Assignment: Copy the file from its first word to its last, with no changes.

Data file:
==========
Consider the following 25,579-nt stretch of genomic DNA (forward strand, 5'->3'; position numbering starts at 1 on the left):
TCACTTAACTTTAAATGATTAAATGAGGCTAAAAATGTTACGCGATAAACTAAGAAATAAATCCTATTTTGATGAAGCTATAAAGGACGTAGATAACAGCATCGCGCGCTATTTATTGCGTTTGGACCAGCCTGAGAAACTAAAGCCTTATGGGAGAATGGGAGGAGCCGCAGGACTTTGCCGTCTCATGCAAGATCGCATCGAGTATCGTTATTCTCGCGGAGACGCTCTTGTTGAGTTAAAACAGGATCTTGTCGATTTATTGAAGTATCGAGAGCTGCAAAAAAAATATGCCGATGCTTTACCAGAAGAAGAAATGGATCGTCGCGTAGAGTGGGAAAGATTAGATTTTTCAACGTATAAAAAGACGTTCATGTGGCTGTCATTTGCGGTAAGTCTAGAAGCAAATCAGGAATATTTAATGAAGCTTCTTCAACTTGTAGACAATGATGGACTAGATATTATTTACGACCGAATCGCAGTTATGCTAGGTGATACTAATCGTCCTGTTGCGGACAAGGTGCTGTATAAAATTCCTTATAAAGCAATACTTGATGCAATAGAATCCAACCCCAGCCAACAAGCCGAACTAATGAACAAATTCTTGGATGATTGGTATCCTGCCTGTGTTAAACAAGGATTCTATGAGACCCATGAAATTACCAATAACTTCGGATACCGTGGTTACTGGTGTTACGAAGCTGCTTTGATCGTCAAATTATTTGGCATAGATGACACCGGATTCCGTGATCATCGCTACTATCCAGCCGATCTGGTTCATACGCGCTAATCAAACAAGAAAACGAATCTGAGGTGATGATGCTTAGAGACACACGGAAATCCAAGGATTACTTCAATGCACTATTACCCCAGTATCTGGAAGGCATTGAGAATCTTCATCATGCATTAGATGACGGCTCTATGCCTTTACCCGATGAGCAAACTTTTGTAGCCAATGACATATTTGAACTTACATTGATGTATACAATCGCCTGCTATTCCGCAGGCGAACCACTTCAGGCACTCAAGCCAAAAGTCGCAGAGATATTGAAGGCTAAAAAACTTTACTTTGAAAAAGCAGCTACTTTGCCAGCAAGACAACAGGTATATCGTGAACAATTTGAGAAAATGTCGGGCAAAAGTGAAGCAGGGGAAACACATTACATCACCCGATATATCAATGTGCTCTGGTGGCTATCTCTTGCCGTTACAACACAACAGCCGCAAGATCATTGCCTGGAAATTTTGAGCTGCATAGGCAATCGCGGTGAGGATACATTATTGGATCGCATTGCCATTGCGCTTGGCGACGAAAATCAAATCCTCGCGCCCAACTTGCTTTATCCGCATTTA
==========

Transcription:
Consider the following 25,579-nt stretch of genomic DNA (forward strand, 5'->3'; position numbering starts at 1 on the left):
TCACTTAACTTTAAATGATTAAATGAGGCTAAAAATGTTACGCGATAAACTAAGAAATAAATCCTATTTTGATGAAGCTATAAAGGACGTAGATAACAGCATCGCGCGCTATTTATTGCGTTTGGACCAGCCTGAGAAACTAAAGCCTTATGGGAGAATGGGAGGAGCCGCAGGACTTTGCCGTCTCATGCAAGATCGCATCGAGTATCGTTATTCTCGCGGAGACGCTCTTGTTGAGTTAAAACAGGATCTTGTCGATTTATTGAAGTATCGAGAGCTGCAAAAAAAATATGCCGATGCTTTACCAGAAGAAGAAATGGATCGTCGCGTAGAGTGGGAAAGATTAGATTTTTCAACGTATAAAAAGACGTTCATGTGGCTGTCATTTGCGGTAAGTCTAGAAGCAAATCAGGAATATTTAATGAAGCTTCTTCAACTTGTAGACAATGATGGACTAGATATTATTTACGACCGAATCGCAGTTATGCTAGGTGATACTAATCGTCCTGTTGCGGACAAGGTGCTGTATAAAATTCCTTATAAAGCAATACTTGATGCAATAGAATCCAACCCCAGCCAACAAGCCGAACTAATGAACAAATTCTTGGATGATTGGTATCCTGCCTGTGTTAAACAAGGATTCTATGAGACCCATGAAATTACCAATAACTTCGGATACCGTGGTTACTGGTGTTACGAAGCTGCTTTGATCGTCAAATTATTTGGCATAGATGACACCGGATTCCGTGATCATCGCTACTATCCAGCCGATCTGGTTCATACGCGCTAATCAAACAAGAAAACGAATCTGAGGTGATGATGCTTAGAGACACACGGAAATCCAAGGATTACTTCAATGCACTATTACCCCAGTATCTGGAAGGCATTGAGAATCTTCATCATGCATTAGATGACGGCTCTATGCCTTTACCCGATGAGCAAACTTTTGTAGCCAATGACATATTTGAACTTACATTGATGTATACAATCGCCTGCTATTCCGCAGGCGAACCACTTCAGGCACTCAAGCCAAAAGTCGCAGAGATATTGAAGGCTAAAAAACTTTACTTTGAAAAAGCAGCTACTTTGCCAGCAAGACAACAGGTATATCGTGAACAATTTGAGAAAATGTCGGGCAAAAGTGAAGCAGGGGAAACACATTACATCACCCGATATATCAATGTGCTCTGGTGGCTATCTCTTGCCGTTACAACACAACAGCCGCAAGATCATTGCCTGGAAATTTTGAGCTGCATAGGCAATCGCGGTGAGGATACATTATTGGATCGCATTGCCATTGCGCTTGGCGACGAAAATCAAATCCTCGCGCCCAACTTGCTTTATCCGCATTTA